Entertainment Movies ‘The Theory of Everything’: where chemistry and physics collide
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‘The Theory of Everything’: where chemistry and physics collide

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Director: James Marsh
Cast: Eddie Redmayne, Felicity Jones, David Thewlis, Charlie Cox, Emily Watson, Simon McBurney
Duration: 123 mins
Rating: PG – Mild themes
Release Date: 29 January, 2015

When we think of the great real-life love stories of the 20th Century, Stephen Hawking and his first wife Jane probably aren’t the first couple to spring to mind. That might be about to change with this beautiful and compelling story of the brilliant young scientist and the love of his life.

Given what an icon Hawking is, it’s surprising how little the general public know of his early days. So to most, the sight of Hawking as an able-bodied, gangly youth reeling at a beautiful girl during his university days will come as a surprise.

Less surprising is the fact he was such a prodigious talent in the classroom.

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The Theory of Everything captures Hawking’s blossoming love with his eventual wife Jane and his pursuit to find a single universal equation that will account for all existence. But of course, more than anything, Hawking is famous for being a man of enormous intellect trapped in a body rendered virtually immobile by motor neuron disease.

The film charts the insidious but inexorable growth of the condition and how both he and the steadfastly loyal Jane deal with the effects.

As truth is stranger than fiction, so is it more complex and fascinating. The ways in which the relationship between Stephen and Jane develops is not the stuff of simple and predictable Hollywood fables. Theirs is a story of compromises, concessions and physical frustrations.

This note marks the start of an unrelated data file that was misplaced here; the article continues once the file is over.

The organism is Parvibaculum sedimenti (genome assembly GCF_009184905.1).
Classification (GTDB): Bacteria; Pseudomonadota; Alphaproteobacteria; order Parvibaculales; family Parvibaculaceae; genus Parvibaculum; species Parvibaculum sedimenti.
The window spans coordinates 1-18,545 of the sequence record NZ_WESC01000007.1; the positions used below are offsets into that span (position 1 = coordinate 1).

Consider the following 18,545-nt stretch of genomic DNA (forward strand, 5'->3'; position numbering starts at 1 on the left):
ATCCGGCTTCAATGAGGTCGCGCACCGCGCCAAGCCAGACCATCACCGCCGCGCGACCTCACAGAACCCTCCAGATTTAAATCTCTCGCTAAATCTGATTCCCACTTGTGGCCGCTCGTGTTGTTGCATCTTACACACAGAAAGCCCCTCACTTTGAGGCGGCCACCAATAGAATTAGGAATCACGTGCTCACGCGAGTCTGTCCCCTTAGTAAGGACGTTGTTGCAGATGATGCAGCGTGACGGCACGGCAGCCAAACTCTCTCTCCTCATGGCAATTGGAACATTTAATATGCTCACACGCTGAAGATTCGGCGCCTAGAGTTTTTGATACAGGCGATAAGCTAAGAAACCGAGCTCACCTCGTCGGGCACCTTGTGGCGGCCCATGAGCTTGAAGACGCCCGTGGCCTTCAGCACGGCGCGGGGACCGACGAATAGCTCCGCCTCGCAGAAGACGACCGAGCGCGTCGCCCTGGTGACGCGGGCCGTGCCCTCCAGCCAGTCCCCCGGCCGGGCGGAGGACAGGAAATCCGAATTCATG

Based on Jane Hawking’s autobiography Travelling to Infinity: My Life with Stephen, it is a remarkably candid account of events.

Felicity XXXX and Eddie Redmayne's onscreen chemistry is electric and they appear made to work together.
Felicity Jones and Eddie Redmayne’s on-screen chemistry is electric and they appear made to work together.

While the elements of a real-life hero, a physical disability, and love in the face of adversity make this an obvious candidate for awards – and it is nominated for no less than five Academy Awards – The Theory of Everything is no cliched, formulaic exercise in manipulation.

Director James Marsh, most famously known for the excellent docos Man On Wire and Project Nim, approaches the material with great sensitivity. While a lesser filmmaker would go for the emotional jugular, he is more interested in the subtle minutiae of human relationships. The result is totally disarming and will have the most jaded of viewers grabbing for a hankie.

The Theory of Everything has the added benefit of featuring the best screen chemistry of the year. Eddie Redmayne and Felicity Jones were born to star in a film together. They are both so effortlessly luminous, exuding warmth and intelligence.

Redmayne’s incredible transformation from the young and healthy Hawking to the wheelchair-bound figure we know today, is one of the great screen performances of recent years.

It’s also a great achievement in make-up, with the physical change being so seamless and realistic. Extraordinarily, the film was shot out of sequence, so Redmayne had to play Hawking at various stages of his life in the same day.

In a film blessed with riches, another key asset is the gorgeous score by Icelandic composer Johann Johannsson. In keeping with the film, it creates a great emotional pull through restraint and avoidance of the obvious.

If you have but one romantic bone in your body, The Theory of Everything will have you swooning and crying in equal measure. Highly recommended.

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The Theory of Everything is released nationally from January 29 through Universal.

This review was published courtesy of thelowdownunder.com.

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